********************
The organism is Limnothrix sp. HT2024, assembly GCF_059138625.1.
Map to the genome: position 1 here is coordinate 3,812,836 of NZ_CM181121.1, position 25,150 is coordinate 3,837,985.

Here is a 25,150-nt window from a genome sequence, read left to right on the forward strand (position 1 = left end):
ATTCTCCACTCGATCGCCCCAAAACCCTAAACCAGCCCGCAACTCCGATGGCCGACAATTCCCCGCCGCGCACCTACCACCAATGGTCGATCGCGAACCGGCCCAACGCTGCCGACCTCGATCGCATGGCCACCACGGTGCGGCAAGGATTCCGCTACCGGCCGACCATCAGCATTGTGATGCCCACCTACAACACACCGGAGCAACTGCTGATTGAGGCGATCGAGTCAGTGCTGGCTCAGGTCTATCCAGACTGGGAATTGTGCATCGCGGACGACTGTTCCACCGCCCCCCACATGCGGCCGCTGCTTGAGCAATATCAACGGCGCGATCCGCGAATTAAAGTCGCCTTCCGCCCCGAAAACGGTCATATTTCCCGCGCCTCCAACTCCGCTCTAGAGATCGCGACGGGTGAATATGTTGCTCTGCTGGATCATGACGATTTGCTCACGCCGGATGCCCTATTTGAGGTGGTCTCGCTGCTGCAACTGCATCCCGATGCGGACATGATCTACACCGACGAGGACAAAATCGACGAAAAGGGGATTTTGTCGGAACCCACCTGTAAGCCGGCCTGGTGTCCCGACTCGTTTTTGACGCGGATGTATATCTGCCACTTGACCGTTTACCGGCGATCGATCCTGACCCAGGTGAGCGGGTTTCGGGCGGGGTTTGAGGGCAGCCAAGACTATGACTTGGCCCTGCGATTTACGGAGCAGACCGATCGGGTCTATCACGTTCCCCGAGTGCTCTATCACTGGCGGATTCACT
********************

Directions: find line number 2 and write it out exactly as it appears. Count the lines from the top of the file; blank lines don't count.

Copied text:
Map to the genome: position 1 here is coordinate 3,812,836 of NZ_CM181121.1, position 25,150 is coordinate 3,837,985.